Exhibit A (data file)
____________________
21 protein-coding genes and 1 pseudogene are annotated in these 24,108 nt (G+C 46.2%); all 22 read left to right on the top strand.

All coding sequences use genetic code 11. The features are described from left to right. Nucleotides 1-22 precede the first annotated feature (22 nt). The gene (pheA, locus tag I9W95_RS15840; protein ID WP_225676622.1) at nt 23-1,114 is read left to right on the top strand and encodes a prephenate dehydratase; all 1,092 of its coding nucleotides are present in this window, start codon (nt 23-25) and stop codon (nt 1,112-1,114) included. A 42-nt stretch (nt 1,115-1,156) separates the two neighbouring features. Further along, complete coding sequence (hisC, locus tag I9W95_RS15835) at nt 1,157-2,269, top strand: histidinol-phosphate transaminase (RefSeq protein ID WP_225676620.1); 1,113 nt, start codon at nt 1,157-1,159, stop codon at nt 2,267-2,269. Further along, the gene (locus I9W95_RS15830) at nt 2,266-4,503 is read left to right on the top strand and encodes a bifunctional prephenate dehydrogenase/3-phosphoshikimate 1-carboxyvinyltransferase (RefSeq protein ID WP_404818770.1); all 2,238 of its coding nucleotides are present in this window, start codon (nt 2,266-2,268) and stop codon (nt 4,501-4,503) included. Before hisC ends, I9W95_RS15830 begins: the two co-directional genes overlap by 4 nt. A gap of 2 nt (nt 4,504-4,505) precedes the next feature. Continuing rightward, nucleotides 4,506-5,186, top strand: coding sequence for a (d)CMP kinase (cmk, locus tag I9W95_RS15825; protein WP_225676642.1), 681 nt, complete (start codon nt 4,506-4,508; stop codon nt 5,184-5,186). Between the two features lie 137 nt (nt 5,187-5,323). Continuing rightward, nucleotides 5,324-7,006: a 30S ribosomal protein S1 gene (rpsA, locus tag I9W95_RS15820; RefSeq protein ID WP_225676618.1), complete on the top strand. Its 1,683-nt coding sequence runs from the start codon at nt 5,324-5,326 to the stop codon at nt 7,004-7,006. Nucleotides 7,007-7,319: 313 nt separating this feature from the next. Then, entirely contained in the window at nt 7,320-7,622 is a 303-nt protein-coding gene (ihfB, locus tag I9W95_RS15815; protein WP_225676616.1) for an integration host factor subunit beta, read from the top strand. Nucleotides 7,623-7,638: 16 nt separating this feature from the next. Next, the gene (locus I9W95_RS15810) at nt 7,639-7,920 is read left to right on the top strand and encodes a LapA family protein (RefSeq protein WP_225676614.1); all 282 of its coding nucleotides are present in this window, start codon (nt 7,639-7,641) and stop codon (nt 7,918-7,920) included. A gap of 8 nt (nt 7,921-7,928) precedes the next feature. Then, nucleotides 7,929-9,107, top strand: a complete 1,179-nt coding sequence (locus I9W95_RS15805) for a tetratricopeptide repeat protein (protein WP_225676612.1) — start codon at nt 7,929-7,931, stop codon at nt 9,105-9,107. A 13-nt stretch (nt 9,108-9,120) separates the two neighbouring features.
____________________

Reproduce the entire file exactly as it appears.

21 protein-coding genes and 1 pseudogene are annotated in these 24,108 nt (G+C 46.2%); all 22 read left to right on the top strand.

All coding sequences use genetic code 11. The features are described from left to right. Nucleotides 1-22 precede the first annotated feature (22 nt). The gene (pheA, locus tag I9W95_RS15840; protein ID WP_225676622.1) at nt 23-1,114 is read left to right on the top strand and encodes a prephenate dehydratase; all 1,092 of its coding nucleotides are present in this window, start codon (nt 23-25) and stop codon (nt 1,112-1,114) included. A 42-nt stretch (nt 1,115-1,156) separates the two neighbouring features. Further along, complete coding sequence (hisC, locus tag I9W95_RS15835) at nt 1,157-2,269, top strand: histidinol-phosphate transaminase (RefSeq protein ID WP_225676620.1); 1,113 nt, start codon at nt 1,157-1,159, stop codon at nt 2,267-2,269. Further along, the gene (locus I9W95_RS15830) at nt 2,266-4,503 is read left to right on the top strand and encodes a bifunctional prephenate dehydrogenase/3-phosphoshikimate 1-carboxyvinyltransferase (RefSeq protein ID WP_404818770.1); all 2,238 of its coding nucleotides are present in this window, start codon (nt 2,266-2,268) and stop codon (nt 4,501-4,503) included. Before hisC ends, I9W95_RS15830 begins: the two co-directional genes overlap by 4 nt. A gap of 2 nt (nt 4,504-4,505) precedes the next feature. Continuing rightward, nucleotides 4,506-5,186, top strand: coding sequence for a (d)CMP kinase (cmk, locus tag I9W95_RS15825; protein WP_225676642.1), 681 nt, complete (start codon nt 4,506-4,508; stop codon nt 5,184-5,186). Between the two features lie 137 nt (nt 5,187-5,323). Continuing rightward, nucleotides 5,324-7,006: a 30S ribosomal protein S1 gene (rpsA, locus tag I9W95_RS15820; RefSeq protein ID WP_225676618.1), complete on the top strand. Its 1,683-nt coding sequence runs from the start codon at nt 5,324-5,326 to the stop codon at nt 7,004-7,006. Nucleotides 7,007-7,319: 313 nt separating this feature from the next. Then, entirely contained in the window at nt 7,320-7,622 is a 303-nt protein-coding gene (ihfB, locus tag I9W95_RS15815; protein WP_225676616.1) for an integration host factor subunit beta, read from the top strand. Nucleotides 7,623-7,638: 16 nt separating this feature from the next. Next, the gene (locus I9W95_RS15810) at nt 7,639-7,920 is read left to right on the top strand and encodes a LapA family protein (RefSeq protein WP_225676614.1); all 282 of its coding nucleotides are present in this window, start codon (nt 7,639-7,641) and stop codon (nt 7,918-7,920) included. A gap of 8 nt (nt 7,921-7,928) precedes the next feature. Then, nucleotides 7,929-9,107, top strand: a complete 1,179-nt coding sequence (locus I9W95_RS15805) for a tetratricopeptide repeat protein (protein WP_225676612.1) — start codon at nt 7,929-7,931, stop codon at nt 9,105-9,107. A 13-nt stretch (nt 9,108-9,120) separates the two neighbouring features.